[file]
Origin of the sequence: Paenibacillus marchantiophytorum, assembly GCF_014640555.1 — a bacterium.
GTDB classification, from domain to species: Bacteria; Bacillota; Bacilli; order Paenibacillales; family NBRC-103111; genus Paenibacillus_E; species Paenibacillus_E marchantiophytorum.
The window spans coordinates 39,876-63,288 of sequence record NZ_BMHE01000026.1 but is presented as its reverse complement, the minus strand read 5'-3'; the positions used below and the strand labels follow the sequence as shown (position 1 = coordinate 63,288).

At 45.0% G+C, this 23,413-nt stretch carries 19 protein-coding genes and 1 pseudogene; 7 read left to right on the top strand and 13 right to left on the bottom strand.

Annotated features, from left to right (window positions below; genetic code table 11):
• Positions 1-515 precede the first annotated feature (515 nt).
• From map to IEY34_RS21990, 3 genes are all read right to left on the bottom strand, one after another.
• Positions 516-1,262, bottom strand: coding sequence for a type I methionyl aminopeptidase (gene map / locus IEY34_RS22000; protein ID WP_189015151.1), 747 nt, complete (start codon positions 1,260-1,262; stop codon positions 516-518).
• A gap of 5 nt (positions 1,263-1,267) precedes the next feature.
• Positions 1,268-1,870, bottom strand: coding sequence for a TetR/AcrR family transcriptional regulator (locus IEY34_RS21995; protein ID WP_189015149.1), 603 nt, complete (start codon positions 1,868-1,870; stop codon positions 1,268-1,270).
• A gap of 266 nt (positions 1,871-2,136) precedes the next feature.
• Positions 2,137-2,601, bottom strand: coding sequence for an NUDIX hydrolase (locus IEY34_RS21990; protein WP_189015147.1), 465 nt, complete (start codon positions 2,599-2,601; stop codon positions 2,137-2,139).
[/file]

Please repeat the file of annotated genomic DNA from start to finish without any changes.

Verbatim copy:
Origin of the sequence: Paenibacillus marchantiophytorum, assembly GCF_014640555.1 — a bacterium.
GTDB classification, from domain to species: Bacteria; Bacillota; Bacilli; order Paenibacillales; family NBRC-103111; genus Paenibacillus_E; species Paenibacillus_E marchantiophytorum.
The window spans coordinates 39,876-63,288 of sequence record NZ_BMHE01000026.1 but is presented as its reverse complement, the minus strand read 5'-3'; the positions used below and the strand labels follow the sequence as shown (position 1 = coordinate 63,288).

At 45.0% G+C, this 23,413-nt stretch carries 19 protein-coding genes and 1 pseudogene; 7 read left to right on the top strand and 13 right to left on the bottom strand.

Annotated features, from left to right (window positions below; genetic code table 11):
• Positions 1-515 precede the first annotated feature (515 nt).
• From map to IEY34_RS21990, 3 genes are all read right to left on the bottom strand, one after another.
• Positions 516-1,262, bottom strand: coding sequence for a type I methionyl aminopeptidase (gene map / locus IEY34_RS22000; protein ID WP_189015151.1), 747 nt, complete (start codon positions 1,260-1,262; stop codon positions 516-518).
• A gap of 5 nt (positions 1,263-1,267) precedes the next feature.
• Positions 1,268-1,870, bottom strand: coding sequence for a TetR/AcrR family transcriptional regulator (locus IEY34_RS21995; protein ID WP_189015149.1), 603 nt, complete (start codon positions 1,868-1,870; stop codon positions 1,268-1,270).
• A gap of 266 nt (positions 1,871-2,136) precedes the next feature.
• Positions 2,137-2,601, bottom strand: coding sequence for an NUDIX hydrolase (locus IEY34_RS21990; protein WP_189015147.1), 465 nt, complete (start codon positions 2,599-2,601; stop codon positions 2,137-2,139).